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Floydflyte99's profile


  • Vegan
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A friendly restaurant in a quiet location Les Templiers
Vegetarian and vegan bliss in Poitiers Le Bonheur est Dans le The
Lebanese cuisine in Poitiers Watane
Vegetarian-friendly Thai restaurant in Bressuire Fa-Gnam
Parthenay's centre for vegetarian essentials Biocoop Aux Quatre Saisons Bio

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Les Templiers Parthenay Veg-optionsVeg-options
Fa-Gnam Bressuire Veg-optionsVeg-options
Watane Poitiers Veg-optionsVeg-options
Le Bonheur est Dans le The Poitiers Veg-optionsVeg-options
Restaurant India Poitiers Veg-optionsVeg-options

More About Me

Reasons why I prefer to eat vegetarian or vegan:

After over 20 years as a vegetarian, I decided that the only intelligent way to eat in respect of the planet and other species would be to go vegan: that was ten years ago. I have never regretted it, and have found no real temptation to revert to vegetarian, although on occasions it is impossible to keep a fully vegan approach, but I do my best. I think vegan cuisine is more satisfying and better for my body, and with my partner sharing my commitment it is possible to eat vegan nearly all the time.

I joined HappyCow Members Community because:

The main reason is to have some moral support in helping us to keep to the vegan lifestyle, at least for eating. As we live in rural France, this is a daily challenge, although neighbours now accept without ridicule, and it is getting easier to find vegan-friendly restaurants, even in France. Other reasons are to feel part of a global vegan movement, and be able to share some of the struggle.

Here are some places I've been that I liked... and places that I would like to visit one day:

There are sanctuaries for vegetarian and vegan adherents all over, even in France. One of the places I most remember is the Kagye Samye Ling Buddhist community in Scotland at Eskdalemuir near Dumfries, which inspired me to try to be Buddhist (I did not succeed). I have been intrigued by the idea of visiting the Jain temple at Ranakpur, but have limited my ambition to going to the Jain temple at Antwerp so far.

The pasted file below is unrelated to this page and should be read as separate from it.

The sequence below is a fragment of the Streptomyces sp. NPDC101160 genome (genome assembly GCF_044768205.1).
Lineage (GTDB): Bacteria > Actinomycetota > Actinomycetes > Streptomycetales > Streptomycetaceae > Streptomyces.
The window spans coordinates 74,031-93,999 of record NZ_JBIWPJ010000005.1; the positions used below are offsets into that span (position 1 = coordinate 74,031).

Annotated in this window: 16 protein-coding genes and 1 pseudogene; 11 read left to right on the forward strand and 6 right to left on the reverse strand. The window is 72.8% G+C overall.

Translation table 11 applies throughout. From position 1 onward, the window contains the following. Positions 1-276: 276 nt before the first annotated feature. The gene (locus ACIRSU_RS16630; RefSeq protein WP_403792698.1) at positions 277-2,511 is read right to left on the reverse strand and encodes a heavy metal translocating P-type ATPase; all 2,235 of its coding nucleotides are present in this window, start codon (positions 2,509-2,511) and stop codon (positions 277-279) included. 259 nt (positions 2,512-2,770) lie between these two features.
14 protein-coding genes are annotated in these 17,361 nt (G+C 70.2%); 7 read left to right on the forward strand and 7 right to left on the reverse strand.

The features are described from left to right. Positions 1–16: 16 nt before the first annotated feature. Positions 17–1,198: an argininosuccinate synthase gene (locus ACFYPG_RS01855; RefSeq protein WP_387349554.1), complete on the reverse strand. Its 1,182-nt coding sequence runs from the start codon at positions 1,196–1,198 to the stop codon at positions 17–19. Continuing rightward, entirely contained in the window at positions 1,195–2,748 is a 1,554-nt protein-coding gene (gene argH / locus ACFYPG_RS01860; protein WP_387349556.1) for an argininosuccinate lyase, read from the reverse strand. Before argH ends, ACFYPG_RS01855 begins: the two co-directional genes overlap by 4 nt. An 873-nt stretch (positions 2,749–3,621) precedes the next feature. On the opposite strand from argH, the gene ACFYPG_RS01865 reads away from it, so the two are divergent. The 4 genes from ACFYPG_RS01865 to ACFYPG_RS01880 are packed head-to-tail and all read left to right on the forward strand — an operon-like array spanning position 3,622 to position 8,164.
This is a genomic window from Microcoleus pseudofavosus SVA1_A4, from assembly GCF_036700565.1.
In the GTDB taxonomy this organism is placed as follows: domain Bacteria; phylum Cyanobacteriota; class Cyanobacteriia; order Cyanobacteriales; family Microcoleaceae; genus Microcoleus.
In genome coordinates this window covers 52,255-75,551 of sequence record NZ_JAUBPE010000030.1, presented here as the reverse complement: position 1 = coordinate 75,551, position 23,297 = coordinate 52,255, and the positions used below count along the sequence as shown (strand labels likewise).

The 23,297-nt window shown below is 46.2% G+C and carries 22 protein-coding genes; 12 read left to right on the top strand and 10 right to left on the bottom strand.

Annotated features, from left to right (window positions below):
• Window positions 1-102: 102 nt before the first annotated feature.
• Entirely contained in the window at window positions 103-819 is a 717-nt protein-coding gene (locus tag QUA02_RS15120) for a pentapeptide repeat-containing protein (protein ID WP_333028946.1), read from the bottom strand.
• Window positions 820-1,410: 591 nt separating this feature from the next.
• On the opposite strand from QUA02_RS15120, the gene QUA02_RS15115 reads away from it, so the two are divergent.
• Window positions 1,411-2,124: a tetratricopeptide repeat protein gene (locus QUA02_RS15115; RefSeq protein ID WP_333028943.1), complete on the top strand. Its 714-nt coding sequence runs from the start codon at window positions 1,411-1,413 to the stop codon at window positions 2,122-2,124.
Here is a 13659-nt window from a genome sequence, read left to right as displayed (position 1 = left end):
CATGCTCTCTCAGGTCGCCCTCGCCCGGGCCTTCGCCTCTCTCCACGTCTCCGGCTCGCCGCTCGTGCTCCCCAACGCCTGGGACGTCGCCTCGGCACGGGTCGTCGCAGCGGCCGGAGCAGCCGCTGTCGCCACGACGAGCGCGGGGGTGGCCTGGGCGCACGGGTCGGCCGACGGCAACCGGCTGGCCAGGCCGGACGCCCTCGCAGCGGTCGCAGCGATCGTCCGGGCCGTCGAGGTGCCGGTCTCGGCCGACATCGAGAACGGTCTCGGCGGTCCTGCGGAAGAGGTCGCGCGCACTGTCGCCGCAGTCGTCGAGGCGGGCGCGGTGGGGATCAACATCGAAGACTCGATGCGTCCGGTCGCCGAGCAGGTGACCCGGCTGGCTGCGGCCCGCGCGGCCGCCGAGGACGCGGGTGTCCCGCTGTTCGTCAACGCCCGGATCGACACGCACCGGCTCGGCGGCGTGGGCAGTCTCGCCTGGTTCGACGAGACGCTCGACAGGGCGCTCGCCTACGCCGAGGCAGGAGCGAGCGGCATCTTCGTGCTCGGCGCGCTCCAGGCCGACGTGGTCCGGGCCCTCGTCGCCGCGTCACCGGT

Some of my favorite veg*n foods include:

Where does one start? vegetarian and vegan food combinations are almost limitless and unless one has an allergy (I cannot eat either mycoproteins nor most wild mushrooms) it is a cornucopia that excludes ever needing to think of "flesh". I think the classic Indian veggie Thali (copious portions of a variety of delicious pakoras, samosas, dhal, bhajis, with exotic chutneys, the wonderful Naan bread, and excellent salads of raw lettuce, shoots, spinach and seeds. The classic Lassi (dairy yogurt) we replace with Soy yogurt to aim at a vegan version, and prefer to do this at home to avoid the risk of food cooked in vessels used for meaty dishes.

Here are some books, movies, magazines, and my favorites that I would recommend to other HappyCow members:

The movie which got my wife and I confirmed as a vegetarians (and sowed the seed for going vegan) was The Animals Film in 1981 (I think there's still an IMDB entry for it) which was the first time we confronted the whole range of animal issues head on and knew it would change our lifestyle. Before that the old classic Soylent Green (1973) was what first turned us into vegetarians (nothing like a scenario of humans eating recycled humans to make you think veggie). Books: 1. Peter Singer's Animal Liberation (1975); 2. Mark Gold's Living without cruelty (1988); 3. Colin Spencer's Heretic's Feast (1992); 4. Peter Cox's Why you don't need meat (1992); 5.Victoria Moran's Compassion, the Ultimate Ethic (1985). There are a few I've read in French, German and Swedish but no translations found. Magazines (I wish they survived!) and plenty websites

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